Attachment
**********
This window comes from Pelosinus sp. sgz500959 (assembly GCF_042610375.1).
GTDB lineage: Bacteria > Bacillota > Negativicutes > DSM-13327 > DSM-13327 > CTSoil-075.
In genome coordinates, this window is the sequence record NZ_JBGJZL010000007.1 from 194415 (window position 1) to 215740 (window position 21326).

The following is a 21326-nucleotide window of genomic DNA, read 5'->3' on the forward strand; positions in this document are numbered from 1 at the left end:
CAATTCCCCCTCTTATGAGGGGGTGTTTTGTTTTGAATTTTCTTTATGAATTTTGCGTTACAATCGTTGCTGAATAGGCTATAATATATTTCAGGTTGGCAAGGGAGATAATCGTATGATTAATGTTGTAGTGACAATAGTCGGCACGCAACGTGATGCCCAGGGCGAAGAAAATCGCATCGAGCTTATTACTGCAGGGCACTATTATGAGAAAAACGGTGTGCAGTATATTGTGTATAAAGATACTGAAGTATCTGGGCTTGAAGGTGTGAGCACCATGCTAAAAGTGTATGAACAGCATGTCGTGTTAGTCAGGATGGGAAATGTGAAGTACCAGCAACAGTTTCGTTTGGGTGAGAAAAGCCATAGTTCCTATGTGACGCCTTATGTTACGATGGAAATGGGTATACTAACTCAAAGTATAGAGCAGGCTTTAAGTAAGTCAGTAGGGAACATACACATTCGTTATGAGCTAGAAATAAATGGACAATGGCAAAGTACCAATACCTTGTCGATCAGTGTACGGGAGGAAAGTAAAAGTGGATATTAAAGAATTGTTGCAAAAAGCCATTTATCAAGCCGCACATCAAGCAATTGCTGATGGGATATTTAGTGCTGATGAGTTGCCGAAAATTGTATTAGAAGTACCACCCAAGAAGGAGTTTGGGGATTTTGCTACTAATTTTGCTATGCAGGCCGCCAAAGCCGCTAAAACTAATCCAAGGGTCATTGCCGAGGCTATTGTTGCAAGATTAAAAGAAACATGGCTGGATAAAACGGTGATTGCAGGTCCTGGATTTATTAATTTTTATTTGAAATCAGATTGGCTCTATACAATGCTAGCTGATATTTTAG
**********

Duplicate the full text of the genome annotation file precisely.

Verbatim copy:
This window comes from Pelosinus sp. sgz500959 (assembly GCF_042610375.1).
GTDB lineage: Bacteria > Bacillota > Negativicutes > DSM-13327 > DSM-13327 > CTSoil-075.
In genome coordinates, this window is the sequence record NZ_JBGJZL010000007.1 from 194415 (window position 1) to 215740 (window position 21326).

The following is a 21326-nucleotide window of genomic DNA, read 5'->3' on the forward strand; positions in this document are numbered from 1 at the left end:
CAATTCCCCCTCTTATGAGGGGGTGTTTTGTTTTGAATTTTCTTTATGAATTTTGCGTTACAATCGTTGCTGAATAGGCTATAATATATTTCAGGTTGGCAAGGGAGATAATCGTATGATTAATGTTGTAGTGACAATAGTCGGCACGCAACGTGATGCCCAGGGCGAAGAAAATCGCATCGAGCTTATTACTGCAGGGCACTATTATGAGAAAAACGGTGTGCAGTATATTGTGTATAAAGATACTGAAGTATCTGGGCTTGAAGGTGTGAGCACCATGCTAAAAGTGTATGAACAGCATGTCGTGTTAGTCAGGATGGGAAATGTGAAGTACCAGCAACAGTTTCGTTTGGGTGAGAAAAGCCATAGTTCCTATGTGACGCCTTATGTTACGATGGAAATGGGTATACTAACTCAAAGTATAGAGCAGGCTTTAAGTAAGTCAGTAGGGAACATACACATTCGTTATGAGCTAGAAATAAATGGACAATGGCAAAGTACCAATACCTTGTCGATCAGTGTACGGGAGGAAAGTAAAAGTGGATATTAAAGAATTGTTGCAAAAAGCCATTTATCAAGCCGCACATCAAGCAATTGCTGATGGGATATTTAGTGCTGATGAGTTGCCGAAAATTGTATTAGAAGTACCACCCAAGAAGGAGTTTGGGGATTTTGCTACTAATTTTGCTATGCAGGCCGCCAAAGCCGCTAAAACTAATCCAAGGGTCATTGCCGAGGCTATTGTTGCAAGATTAAAAGAAACATGGCTGGATAAAACGGTGATTGCAGGTCCTGGATTTATTAATTTTTATTTGAAATCAGATTGGCTCTATACAATGCTAGCTGATATTTTAG